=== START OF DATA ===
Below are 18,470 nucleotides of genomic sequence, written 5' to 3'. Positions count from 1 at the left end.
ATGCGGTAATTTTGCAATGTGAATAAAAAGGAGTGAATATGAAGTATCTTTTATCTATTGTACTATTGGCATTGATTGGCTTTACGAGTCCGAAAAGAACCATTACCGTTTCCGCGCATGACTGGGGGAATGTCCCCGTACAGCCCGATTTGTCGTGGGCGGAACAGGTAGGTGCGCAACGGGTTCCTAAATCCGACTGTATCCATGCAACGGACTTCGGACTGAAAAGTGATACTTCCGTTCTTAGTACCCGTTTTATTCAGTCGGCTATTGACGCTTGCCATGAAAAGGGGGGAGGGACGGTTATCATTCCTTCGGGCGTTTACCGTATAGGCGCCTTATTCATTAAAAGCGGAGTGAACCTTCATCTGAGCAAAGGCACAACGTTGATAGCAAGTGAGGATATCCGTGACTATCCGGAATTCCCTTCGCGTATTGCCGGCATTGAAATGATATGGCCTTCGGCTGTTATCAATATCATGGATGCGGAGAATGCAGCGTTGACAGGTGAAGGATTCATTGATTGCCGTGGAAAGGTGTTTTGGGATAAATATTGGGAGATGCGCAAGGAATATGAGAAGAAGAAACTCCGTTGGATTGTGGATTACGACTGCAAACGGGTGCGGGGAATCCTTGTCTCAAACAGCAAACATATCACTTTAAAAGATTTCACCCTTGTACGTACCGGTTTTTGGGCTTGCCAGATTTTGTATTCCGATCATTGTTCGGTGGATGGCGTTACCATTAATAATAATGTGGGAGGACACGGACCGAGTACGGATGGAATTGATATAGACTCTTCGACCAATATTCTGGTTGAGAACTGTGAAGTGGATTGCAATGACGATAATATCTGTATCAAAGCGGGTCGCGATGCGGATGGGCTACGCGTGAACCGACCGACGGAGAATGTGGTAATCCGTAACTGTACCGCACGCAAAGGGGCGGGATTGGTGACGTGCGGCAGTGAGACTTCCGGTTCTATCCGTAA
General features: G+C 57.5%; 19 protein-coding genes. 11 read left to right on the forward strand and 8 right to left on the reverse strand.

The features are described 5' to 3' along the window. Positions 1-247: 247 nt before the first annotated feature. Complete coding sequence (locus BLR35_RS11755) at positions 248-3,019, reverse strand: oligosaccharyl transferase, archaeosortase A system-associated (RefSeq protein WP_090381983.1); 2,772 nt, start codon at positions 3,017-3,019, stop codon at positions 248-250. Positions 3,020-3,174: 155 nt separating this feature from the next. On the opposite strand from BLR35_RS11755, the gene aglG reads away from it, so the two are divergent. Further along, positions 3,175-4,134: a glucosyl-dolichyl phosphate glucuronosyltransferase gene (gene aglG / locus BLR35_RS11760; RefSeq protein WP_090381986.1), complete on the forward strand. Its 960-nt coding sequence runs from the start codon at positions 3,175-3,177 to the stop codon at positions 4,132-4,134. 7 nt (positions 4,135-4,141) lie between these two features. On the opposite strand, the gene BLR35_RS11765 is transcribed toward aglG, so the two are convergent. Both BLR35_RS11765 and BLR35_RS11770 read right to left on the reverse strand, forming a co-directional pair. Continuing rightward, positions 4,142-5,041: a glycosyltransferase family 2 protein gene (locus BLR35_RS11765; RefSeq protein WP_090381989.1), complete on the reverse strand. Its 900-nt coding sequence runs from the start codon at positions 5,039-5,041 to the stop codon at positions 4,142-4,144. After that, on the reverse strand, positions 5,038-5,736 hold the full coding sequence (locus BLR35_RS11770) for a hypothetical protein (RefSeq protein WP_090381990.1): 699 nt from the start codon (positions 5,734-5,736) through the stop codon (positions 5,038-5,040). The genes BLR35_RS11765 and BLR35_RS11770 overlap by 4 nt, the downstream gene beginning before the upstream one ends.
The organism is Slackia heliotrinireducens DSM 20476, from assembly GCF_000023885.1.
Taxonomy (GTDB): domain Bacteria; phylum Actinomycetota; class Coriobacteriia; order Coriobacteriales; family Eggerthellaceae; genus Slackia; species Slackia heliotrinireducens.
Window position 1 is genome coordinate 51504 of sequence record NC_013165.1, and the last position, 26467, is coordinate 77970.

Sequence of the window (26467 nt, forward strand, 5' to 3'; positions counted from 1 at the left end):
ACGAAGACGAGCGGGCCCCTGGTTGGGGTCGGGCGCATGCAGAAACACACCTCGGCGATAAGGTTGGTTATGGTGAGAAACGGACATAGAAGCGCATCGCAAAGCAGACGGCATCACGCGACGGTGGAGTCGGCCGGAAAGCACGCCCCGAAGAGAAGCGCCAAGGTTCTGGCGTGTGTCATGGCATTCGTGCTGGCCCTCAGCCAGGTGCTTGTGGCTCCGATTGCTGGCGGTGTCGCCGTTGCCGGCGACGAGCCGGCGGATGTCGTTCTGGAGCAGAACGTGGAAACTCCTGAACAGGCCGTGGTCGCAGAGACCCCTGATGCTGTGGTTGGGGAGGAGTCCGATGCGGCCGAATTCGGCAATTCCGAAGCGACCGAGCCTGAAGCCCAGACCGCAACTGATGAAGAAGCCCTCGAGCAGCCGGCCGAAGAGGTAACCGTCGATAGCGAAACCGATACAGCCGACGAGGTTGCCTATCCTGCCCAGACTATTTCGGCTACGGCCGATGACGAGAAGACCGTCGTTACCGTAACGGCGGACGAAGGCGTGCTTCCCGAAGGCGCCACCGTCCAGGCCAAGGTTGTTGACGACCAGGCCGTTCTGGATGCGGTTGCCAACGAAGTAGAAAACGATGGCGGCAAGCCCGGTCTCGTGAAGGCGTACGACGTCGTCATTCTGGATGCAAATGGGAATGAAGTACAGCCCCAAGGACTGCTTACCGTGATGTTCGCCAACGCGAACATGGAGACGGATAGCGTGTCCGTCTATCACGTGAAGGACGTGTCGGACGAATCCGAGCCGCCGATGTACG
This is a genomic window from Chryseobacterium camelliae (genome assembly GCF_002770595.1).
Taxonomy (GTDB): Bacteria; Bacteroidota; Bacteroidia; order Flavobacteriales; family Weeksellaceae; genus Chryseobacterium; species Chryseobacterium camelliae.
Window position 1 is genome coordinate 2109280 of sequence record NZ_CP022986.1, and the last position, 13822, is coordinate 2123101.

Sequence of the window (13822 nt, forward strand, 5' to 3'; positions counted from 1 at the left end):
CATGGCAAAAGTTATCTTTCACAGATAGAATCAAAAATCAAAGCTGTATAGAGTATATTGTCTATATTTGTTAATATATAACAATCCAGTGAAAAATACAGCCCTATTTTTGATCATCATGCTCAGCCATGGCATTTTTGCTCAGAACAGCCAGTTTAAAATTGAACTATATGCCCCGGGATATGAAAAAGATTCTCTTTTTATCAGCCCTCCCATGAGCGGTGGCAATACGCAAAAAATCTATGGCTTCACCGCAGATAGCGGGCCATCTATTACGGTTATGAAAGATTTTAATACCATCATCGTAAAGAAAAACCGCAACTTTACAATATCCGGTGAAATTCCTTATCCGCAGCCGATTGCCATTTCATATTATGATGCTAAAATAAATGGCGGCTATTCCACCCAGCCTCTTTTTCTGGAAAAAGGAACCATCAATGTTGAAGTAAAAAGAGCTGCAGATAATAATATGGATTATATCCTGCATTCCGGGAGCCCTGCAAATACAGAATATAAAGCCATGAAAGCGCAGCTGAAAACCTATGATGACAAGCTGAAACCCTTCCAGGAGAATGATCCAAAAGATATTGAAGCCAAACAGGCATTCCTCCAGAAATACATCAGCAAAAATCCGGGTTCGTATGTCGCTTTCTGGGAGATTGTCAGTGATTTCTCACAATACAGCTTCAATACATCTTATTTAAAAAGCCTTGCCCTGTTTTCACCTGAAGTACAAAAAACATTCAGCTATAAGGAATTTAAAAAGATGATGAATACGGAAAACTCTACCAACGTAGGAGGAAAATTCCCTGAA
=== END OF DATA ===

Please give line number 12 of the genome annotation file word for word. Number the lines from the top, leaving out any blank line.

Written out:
Window position 1 is genome coordinate 2109280 of sequence record NZ_CP022986.1, and the last position, 13822, is coordinate 2123101.